By Roger Albert
Because poverty is largely out of sight, out of mind in the Valley, I doubt if most people realize the extent to which we already have social or subsidized housing here.
The Braidwood project in Courtenay has been in the news a lot lately as a social housing project involving the city, but the BC and federal governments have been involved in providing social housing here for a long time along with a number of non-profit organizations and some for-profit ones.
BC Housing reported to me recently that, during the 2013/14 fiscal year, “the B.C. government invested over $3 million to provide subsidized housing and rent supplements for more than 690 households in Courtenay. This includes providing support for more than 400 senior households and over 230 family households.”
In Comox, 150 units received subsidies or rent supplements, 110 of those are senior households and 40 family households. In Comox there are four units for people with special needs requiring subsidized assisted living. I don’t have information for other parts of the Valley, but there are a few units in Cumberland that I’m aware of. I don’t know of any in the electoral areas. In any case, these numbers apply only to BC Housing subsidized housing. The actual situation in the Valley is much more complex.
For one thing, when we talk about ‘the poor’, we tend to lump a whole lot of very different people with different needs into one category and we fail to appreciate the complexity of the problem. Housing for ‘the poor’ includes market and non-market mostly rental housing. The working poor can, and some do, receive rental subsidies geared to their incomes and most of them live in market housing, some (the majority in some parts of the Valley) paying most of their income on rent.
However, ‘the poor’ also include people with addictions and mental illnesses, people fleeing domestic abuse, people with disabilities, head injuries and/or cognitive issues.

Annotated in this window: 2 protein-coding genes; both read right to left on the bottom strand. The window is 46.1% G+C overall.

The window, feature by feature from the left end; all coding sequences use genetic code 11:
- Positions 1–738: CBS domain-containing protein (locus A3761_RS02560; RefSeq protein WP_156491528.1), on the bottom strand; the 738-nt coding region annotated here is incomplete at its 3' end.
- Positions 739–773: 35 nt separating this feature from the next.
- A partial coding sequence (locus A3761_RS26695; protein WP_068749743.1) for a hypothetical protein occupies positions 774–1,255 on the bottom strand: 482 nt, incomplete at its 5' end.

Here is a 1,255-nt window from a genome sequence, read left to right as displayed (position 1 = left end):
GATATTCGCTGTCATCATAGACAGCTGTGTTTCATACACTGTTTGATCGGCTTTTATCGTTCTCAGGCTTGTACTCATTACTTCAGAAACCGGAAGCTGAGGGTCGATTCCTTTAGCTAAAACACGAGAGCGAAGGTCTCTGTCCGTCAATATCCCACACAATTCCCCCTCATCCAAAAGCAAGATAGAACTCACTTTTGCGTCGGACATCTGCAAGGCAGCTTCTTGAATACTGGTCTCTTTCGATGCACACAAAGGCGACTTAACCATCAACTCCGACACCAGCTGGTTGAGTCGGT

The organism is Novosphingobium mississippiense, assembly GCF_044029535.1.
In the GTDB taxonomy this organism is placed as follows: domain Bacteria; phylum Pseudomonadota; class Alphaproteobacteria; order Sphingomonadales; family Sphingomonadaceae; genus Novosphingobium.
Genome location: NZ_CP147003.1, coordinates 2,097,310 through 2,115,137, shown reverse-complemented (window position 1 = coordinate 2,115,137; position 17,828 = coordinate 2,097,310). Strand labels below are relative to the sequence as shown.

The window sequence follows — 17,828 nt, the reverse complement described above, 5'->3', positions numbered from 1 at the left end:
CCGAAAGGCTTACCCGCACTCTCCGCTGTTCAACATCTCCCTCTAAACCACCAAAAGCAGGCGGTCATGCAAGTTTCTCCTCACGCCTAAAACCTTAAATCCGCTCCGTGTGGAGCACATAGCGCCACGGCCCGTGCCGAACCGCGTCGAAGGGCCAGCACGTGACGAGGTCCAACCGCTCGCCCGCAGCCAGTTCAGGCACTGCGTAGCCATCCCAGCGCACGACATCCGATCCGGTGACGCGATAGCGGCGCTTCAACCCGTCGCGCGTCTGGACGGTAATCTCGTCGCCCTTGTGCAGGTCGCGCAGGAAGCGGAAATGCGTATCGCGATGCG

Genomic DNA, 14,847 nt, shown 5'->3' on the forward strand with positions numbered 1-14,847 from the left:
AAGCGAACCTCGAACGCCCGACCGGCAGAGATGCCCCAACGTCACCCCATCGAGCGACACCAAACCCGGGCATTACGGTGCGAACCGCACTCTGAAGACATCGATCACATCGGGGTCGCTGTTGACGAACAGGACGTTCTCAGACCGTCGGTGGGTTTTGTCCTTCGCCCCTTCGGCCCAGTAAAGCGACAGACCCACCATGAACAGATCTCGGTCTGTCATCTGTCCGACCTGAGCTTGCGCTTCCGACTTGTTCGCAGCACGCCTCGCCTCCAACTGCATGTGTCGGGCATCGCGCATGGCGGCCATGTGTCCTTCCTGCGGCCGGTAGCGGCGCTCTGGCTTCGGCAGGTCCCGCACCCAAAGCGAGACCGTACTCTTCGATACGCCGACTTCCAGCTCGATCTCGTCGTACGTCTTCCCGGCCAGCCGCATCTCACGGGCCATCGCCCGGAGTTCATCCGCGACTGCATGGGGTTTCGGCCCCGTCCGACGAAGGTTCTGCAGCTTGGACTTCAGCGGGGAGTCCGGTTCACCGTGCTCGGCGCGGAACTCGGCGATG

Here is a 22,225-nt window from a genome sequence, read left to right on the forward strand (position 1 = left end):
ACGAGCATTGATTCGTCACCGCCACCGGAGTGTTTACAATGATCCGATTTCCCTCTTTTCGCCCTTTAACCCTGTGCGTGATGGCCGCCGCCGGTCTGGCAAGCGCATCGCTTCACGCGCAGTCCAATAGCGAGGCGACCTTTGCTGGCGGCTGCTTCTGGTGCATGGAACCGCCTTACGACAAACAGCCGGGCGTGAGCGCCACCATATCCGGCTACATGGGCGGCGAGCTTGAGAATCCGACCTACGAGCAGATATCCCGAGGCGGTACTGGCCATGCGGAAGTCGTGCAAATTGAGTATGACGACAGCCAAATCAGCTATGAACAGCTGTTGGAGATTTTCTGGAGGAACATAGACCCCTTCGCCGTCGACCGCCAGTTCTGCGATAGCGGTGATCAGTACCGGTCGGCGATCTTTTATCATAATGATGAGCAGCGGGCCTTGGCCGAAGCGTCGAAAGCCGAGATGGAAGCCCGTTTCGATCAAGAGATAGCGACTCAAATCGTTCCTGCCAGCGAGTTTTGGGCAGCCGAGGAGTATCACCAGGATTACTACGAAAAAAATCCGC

Many of these populations need specific housing types and supports once housed. Some people require constant supervision, others just reasonable access to health services. Some require assisted living or residential care. Dawn to Dawn rents market housing for otherwise homeless people but the social assistance support for a single individual in BC is $375, meaning that the only way to get people housed in this circumstance is to have them share two-bedroom apartments, which of course has its own special challenges.
Supportive housing includes subsidized housing of all kinds. Housing with supports is a different type of housing altogether and is sometimes referred to as Housing First. It refers to a situation where housing is found for an otherwise homeless person with the full realization that a home is just the first step in bringing a person out of desperation into a semblance of a ‘normal’ life. Support services must not be far behind in these circumstances. By all accounts, the benefits of this approach are enormous, however, and far outweigh the costs.
So, social housing is multi-dimensional and highly complex. It’s also necessary. One of the pressing issues we face today is the withdrawal of support by the federal government since 1994 for most forms of subsidized housing. Co-op housing will be especially hard hit by the elimination of operating agreements, but over 500,000 Canadians in public and non-profit housing are also being affected now or will be in the near future.
We need to ensure that the federal government does not abandon social housing but we can also step up locally to help out in ways that benefit our own community directly. You will have a chance to voice your support for social housing on Nov. 15. Don’t pass it up.
Roger Albert is the vice-president of the Comox Valley Social Planning Society and Faculty Emeritus at North Island College. He is a guest columnist for the Comox Valley Record, addressing social issues within the community. His blog, dedicated to the issue, is rogeralbert.org